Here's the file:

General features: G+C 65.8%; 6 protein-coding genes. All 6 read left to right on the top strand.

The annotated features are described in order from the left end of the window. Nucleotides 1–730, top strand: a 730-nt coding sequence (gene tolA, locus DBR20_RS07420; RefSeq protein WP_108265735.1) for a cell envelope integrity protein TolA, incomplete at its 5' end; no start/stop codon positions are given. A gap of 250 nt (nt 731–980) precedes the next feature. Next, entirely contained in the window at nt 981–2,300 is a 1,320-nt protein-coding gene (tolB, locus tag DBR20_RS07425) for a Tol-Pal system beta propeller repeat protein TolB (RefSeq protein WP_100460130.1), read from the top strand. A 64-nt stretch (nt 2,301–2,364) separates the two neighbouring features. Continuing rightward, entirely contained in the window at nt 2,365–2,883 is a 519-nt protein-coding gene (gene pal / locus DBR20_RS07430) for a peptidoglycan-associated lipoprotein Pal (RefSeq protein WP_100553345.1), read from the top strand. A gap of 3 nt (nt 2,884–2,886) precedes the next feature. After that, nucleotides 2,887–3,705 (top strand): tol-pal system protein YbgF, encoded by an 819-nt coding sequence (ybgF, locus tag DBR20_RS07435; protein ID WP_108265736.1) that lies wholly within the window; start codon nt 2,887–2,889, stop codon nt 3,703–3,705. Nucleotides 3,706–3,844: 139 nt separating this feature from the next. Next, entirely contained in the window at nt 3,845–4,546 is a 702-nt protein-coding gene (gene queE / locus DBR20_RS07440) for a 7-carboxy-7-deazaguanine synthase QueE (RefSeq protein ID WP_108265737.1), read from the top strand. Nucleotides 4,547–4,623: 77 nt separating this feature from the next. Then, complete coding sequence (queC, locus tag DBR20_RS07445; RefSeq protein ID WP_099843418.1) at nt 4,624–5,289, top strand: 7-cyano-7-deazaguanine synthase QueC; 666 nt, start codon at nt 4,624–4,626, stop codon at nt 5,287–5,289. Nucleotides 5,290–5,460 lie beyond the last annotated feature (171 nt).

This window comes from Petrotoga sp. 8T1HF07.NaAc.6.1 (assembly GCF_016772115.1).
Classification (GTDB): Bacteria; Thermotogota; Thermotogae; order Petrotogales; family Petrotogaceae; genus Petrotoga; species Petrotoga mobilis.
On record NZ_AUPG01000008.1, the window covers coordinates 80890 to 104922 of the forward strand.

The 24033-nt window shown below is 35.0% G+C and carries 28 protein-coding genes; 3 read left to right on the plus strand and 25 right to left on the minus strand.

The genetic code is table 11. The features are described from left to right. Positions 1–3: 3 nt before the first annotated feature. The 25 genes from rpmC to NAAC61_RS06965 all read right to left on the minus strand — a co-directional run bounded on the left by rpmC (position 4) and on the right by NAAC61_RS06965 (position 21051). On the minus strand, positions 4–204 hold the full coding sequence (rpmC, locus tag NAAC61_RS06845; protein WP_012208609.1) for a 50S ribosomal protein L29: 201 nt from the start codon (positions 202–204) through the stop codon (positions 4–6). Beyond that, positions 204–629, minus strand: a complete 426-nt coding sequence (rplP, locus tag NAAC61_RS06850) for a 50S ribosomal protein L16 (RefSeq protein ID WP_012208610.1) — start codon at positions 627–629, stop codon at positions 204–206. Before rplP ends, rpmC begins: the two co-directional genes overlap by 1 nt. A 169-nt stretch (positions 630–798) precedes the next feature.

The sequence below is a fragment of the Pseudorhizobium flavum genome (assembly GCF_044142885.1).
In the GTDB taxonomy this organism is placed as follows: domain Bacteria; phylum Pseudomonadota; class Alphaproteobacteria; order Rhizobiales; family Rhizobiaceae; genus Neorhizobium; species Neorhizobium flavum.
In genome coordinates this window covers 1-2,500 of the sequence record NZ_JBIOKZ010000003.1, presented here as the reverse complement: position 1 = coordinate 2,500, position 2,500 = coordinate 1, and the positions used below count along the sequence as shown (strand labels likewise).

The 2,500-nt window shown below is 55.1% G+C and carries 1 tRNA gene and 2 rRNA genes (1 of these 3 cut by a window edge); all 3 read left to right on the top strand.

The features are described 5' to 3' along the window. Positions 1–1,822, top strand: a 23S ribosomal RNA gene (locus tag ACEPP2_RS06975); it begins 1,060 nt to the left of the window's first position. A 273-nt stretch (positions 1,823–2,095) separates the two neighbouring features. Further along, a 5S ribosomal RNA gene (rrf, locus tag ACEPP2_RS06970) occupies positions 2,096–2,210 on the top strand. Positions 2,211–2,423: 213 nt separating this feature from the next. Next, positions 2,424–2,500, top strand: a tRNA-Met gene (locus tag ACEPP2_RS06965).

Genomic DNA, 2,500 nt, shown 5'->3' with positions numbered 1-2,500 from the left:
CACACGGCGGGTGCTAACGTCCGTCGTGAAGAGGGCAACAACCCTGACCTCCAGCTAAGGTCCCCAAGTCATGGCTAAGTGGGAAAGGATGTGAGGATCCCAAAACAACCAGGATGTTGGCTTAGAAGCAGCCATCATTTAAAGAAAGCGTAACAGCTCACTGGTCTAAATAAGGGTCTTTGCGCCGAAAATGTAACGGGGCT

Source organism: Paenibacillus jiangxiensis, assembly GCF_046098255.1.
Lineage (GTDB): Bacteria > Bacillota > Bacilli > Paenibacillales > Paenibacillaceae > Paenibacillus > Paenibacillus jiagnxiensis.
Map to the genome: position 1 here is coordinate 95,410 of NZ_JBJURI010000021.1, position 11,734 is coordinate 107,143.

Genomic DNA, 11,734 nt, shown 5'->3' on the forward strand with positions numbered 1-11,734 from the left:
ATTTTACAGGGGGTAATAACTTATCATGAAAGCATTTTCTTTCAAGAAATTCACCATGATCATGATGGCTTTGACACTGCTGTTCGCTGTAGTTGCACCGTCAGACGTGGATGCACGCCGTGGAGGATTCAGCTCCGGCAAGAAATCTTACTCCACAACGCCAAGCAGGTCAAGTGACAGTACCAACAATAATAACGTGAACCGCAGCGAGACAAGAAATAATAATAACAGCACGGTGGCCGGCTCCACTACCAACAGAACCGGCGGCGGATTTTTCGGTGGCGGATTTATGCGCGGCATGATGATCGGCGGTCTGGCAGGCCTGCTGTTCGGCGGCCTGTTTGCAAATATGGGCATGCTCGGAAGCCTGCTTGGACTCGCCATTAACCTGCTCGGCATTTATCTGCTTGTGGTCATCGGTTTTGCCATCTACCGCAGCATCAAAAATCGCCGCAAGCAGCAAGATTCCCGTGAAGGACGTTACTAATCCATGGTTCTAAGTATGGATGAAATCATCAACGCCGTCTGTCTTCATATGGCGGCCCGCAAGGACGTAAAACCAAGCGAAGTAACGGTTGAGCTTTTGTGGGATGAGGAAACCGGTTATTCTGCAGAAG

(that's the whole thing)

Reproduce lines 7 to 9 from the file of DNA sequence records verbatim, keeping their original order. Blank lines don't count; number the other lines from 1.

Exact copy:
The genetic code is table 11. The features are described from left to right. Positions 1–3: 3 nt before the first annotated feature. The 25 genes from rpmC to NAAC61_RS06965 all read right to left on the minus strand — a co-directional run bounded on the left by rpmC (position 4) and on the right by NAAC61_RS06965 (position 21051). On the minus strand, positions 4–204 hold the full coding sequence (rpmC, locus tag NAAC61_RS06845; protein WP_012208609.1) for a 50S ribosomal protein L29: 201 nt from the start codon (positions 202–204) through the stop codon (positions 4–6). Beyond that, positions 204–629, minus strand: a complete 426-nt coding sequence (rplP, locus tag NAAC61_RS06850) for a 50S ribosomal protein L16 (RefSeq protein ID WP_012208610.1) — start codon at positions 627–629, stop codon at positions 204–206. Before rplP ends, rpmC begins: the two co-directional genes overlap by 1 nt. A 169-nt stretch (positions 630–798) precedes the next feature.

The sequence below is a fragment of the Pseudorhizobium flavum genome (assembly GCF_044142885.1).
In the GTDB taxonomy this organism is placed as follows: domain Bacteria; phylum Pseudomonadota; class Alphaproteobacteria; order Rhizobiales; family Rhizobiaceae; genus Neorhizobium; species Neorhizobium flavum.